Owen Wormser, K6LEW: In my personal opinion, there is no right way. You will never keep all moisture out of your coax/coax connectors. I do preventative maintenance. I use two layers of 3M quality electrical tape. I strip all my connectors at least once a quarter and inspect thoroughly. I inspect the center pin, looking for any signs of moisture intrusion (a graying of a gold pin, tarnish on a silver pin). If all is well, I apply two new layers of tape. The atmospheric changes/barometric pressure will ensue you will have moisture intrusion into your feed lines, and there is no way around this.

Jay Kesterson, K0GU: I wrap the connection in Scotch 33, spray Krylon clear coat over the tape and onto adjacent surfaces, let dry, add another layer of 33 and Krylon, let dry, then finish with another layer of tape.

Chris Patterson, W3CMP: I use Scotch #33 tape and then put clear silicone aquarium seal ("silastic") over the tape, and overlap the coax.

(FYI, the folks at Champion Radio recommend wrapping the connection with butyl rubber and covering with Scotch #88 or #33+. #88 is heavier tape than #33+. If Coax Seal is used, first wrap the connection with #33, then the Coax Seal, and a final wrap of #33+.)

In summary, you can see that attempting to keep water out of an exposed coax connection is far more involved than just wrapping with some tape. Have your signals have degraded with time? Wonder why?


For Sale: Mosley TA-33-JR-N-WARC Yagi beam antenna - 3 yrs old. Five bands - 10, 12, 15, 17, 20 meters. Very good condition, and it's yours for $100. Call Ken Anderson, W4JQT, at 475-3172

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Contest/Special Event Times/Dates Bands/Modes QSO With Exchange
IARU HF World Championship 1200 GMT 14 July

1200 GMT 15 July

160 - 10 Meters

SSB and CW

Anyone, Anywhere R/S/(T) + ITU Zone
FISTS Summer Sprint 1700 GMT 14 July

2100 GMT 14 July

80 - 10 Meters


Anyone, Anywhere Name, R/S/T, QTH/Country/ Power Output
CQ WW VHF Contest 1800 GMT 14 July

2100 GMT 15 July

6 and 2 Meters

SSB and CW

Anyone, Anywhere Grid Square
Southeast Asia Net (SEANET) Contest 0000 GMT 14 July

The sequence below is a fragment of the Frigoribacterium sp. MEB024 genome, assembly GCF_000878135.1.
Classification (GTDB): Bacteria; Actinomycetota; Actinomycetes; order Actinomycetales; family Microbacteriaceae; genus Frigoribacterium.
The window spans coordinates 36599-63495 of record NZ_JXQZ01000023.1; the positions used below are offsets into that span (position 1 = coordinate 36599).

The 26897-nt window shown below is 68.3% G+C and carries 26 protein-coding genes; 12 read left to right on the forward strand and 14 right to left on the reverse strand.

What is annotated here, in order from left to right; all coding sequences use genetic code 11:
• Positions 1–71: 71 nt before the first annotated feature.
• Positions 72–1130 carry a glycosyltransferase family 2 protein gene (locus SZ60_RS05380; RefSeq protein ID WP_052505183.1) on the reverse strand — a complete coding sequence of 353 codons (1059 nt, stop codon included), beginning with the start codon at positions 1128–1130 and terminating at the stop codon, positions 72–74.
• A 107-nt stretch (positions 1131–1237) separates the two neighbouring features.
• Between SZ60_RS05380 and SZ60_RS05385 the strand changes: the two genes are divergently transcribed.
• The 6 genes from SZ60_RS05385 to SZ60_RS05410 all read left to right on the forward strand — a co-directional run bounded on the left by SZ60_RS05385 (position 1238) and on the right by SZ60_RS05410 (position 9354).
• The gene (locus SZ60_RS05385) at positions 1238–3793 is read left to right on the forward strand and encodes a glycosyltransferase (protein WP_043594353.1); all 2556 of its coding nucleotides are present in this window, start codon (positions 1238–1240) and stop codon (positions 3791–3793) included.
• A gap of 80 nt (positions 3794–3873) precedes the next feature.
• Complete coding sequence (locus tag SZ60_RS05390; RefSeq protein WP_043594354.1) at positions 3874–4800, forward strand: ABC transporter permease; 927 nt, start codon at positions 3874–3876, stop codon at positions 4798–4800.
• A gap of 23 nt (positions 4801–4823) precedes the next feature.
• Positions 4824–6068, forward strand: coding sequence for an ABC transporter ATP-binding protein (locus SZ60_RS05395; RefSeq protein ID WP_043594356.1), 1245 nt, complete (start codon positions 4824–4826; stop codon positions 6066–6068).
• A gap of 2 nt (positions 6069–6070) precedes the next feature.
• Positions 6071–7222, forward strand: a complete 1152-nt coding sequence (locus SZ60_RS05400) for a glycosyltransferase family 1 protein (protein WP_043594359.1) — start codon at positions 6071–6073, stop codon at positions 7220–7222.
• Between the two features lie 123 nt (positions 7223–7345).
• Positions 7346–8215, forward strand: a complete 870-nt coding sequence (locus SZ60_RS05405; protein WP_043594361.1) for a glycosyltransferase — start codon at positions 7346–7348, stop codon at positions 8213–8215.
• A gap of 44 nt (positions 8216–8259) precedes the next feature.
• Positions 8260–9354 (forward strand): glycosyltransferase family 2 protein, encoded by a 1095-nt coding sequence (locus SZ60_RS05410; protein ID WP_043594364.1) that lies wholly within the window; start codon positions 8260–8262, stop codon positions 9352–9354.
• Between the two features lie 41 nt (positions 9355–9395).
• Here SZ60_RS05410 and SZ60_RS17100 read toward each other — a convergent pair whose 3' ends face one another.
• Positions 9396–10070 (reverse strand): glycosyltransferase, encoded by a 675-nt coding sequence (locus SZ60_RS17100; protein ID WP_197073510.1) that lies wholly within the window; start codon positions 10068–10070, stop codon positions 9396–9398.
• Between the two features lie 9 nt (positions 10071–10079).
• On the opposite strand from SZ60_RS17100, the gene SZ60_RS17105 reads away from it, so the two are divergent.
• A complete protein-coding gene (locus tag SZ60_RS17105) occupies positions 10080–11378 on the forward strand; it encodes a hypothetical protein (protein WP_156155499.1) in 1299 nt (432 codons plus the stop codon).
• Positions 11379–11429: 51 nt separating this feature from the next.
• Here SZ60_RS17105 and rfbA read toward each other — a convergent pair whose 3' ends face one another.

2359 GMT 15 July

160 - 10 Meters


SE Asian + Stations from Middle East to KH2 & ZK R/S/T + Serial No.
Colombian Independence Day 0000 GMT 15 July

2359 GMT 15 July

80 - 10 Meters

SSB and CW

Anyone, Anywhere R/S/(T) + Serial No.
Six Club Six-Meter Sprint 2300 GMT 21 July

0400 GMT 22 July

6 Meters Only

SSB and CW

Anyone, Anywhere Grid Square
North American QSO Party 1800 GMT 21 July

0600 GMT 22 July

80 - 10 Meters


Anyone, Anywhere Name and QTH
Islands on the Air (IOTA) Contest 1200 GMT 28 July

1200 GMT 29 July

80 - 10 Meters

SSB and CW

Island Stations R/S/(T) + Serial No.
North American QSO Party 1800 GMT 04 August

0600 GMT 05 August

160 - 10 Meters


Anyone, Anywhere Name and QTH
WAE European DX Contest 0000 GMT 11 August

2359 GMT 12 August

80 - 10 Meters


European Stations Only R/S/T + Serial No.
Keyman's Club of Japan


1200 GMT 18 August

1200 GMT 19 August

160 - 10 Meters


Japanese Stations Only R/S/T + Continent (NA)
SARTG RTTY Contest 00>08 GMT 18 Aug

16>22 GMT 18 Aug

08>16 GMT 19 Aug

80 - 10 Meters


Anyone, Anywhere R/S/T + QSO No.
Southeast Asia Net (SEANET) Contest 0000 GMT 18 August

2359 GMT 19 August

160 - 10 Meters


SE Asian + Stations from Middle East to KH2 & ZK R/S + Serial No.
North American QSO Party 1800 GMT 18 August

0600 GMT 19 August

160 - 10 Meters


Anyone, Anywhere Name and QTH
TOEC WW Grid Contest 1200 GMT 25 August

1200 GMT 26 August

160 - 10 Meters


Anyone, Anywhere R/S/T + Grid Square
Slovenian RTTY Championship 1200 GMT 25 August

1200 GMT 26 August

80 - 10 Meters


Anyone, Anywhere R/S/T + Year 1st Licensed

From July 2001 QST, July 2001 Worldradio and LA9HW Contest Pages


In the WAE DX Contest, you will likely be asked "Any QTCs?" A QTC is a report of a previous QSO that is sent later back to a European station. The idea is that after a number of Europeans have been worked, a list of these stations can be reported back during a QSO with another station.

A QTC contains the time, call and QSO number of the station being reported, e.g., 1300/DL2DN/134, which means that at 1300 GMT you worked DL2DN and received #134.

A QSO can be reported only once and not back to the original station. A maximum of 10 QTCs to a station is allowed. The same station can be worked several times to complete this quota, however, only the original contact has QSO value.